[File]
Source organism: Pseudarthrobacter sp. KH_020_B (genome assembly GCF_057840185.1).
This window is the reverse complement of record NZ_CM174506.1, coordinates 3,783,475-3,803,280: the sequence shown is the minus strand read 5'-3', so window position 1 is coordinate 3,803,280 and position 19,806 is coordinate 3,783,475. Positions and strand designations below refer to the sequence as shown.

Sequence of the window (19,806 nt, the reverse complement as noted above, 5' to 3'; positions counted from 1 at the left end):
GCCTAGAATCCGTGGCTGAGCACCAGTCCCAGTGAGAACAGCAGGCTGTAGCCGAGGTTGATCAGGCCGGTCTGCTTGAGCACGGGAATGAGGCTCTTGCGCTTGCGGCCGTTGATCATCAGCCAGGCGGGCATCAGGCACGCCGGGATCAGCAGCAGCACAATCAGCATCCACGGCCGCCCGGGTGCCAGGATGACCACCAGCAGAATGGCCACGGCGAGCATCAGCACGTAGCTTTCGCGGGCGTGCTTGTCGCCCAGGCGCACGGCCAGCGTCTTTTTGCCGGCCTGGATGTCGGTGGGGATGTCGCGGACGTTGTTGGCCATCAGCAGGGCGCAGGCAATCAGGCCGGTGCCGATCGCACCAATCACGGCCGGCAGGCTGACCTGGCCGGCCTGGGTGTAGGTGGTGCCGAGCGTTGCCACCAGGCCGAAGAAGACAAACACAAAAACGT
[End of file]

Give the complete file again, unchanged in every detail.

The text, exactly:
Source organism: Pseudarthrobacter sp. KH_020_B (genome assembly GCF_057840185.1).
This window is the reverse complement of record NZ_CM174506.1, coordinates 3,783,475-3,803,280: the sequence shown is the minus strand read 5'-3', so window position 1 is coordinate 3,803,280 and position 19,806 is coordinate 3,783,475. Positions and strand designations below refer to the sequence as shown.

Sequence of the window (19,806 nt, the reverse complement as noted above, 5' to 3'; positions counted from 1 at the left end):
GCCTAGAATCCGTGGCTGAGCACCAGTCCCAGTGAGAACAGCAGGCTGTAGCCGAGGTTGATCAGGCCGGTCTGCTTGAGCACGGGAATGAGGCTCTTGCGCTTGCGGCCGTTGATCATCAGCCAGGCGGGCATCAGGCACGCCGGGATCAGCAGCAGCACAATCAGCATCCACGGCCGCCCGGGTGCCAGGATGACCACCAGCAGAATGGCCACGGCGAGCATCAGCACGTAGCTTTCGCGGGCGTGCTTGTCGCCCAGGCGCACGGCCAGCGTCTTTTTGCCGGCCTGGATGTCGGTGGGGATGTCGCGGACGTTGTTGGCCATCAGCAGGGCGCAGGCAATCAGGCCGGTGCCGATCGCACCAATCACGGCCGGCAGGCTGACCTGGCCGGCCTGGGTGTAGGTGGTGCCGAGCGTTGCCACCAGGCCGAAGAAGACAAACACAAAAACGT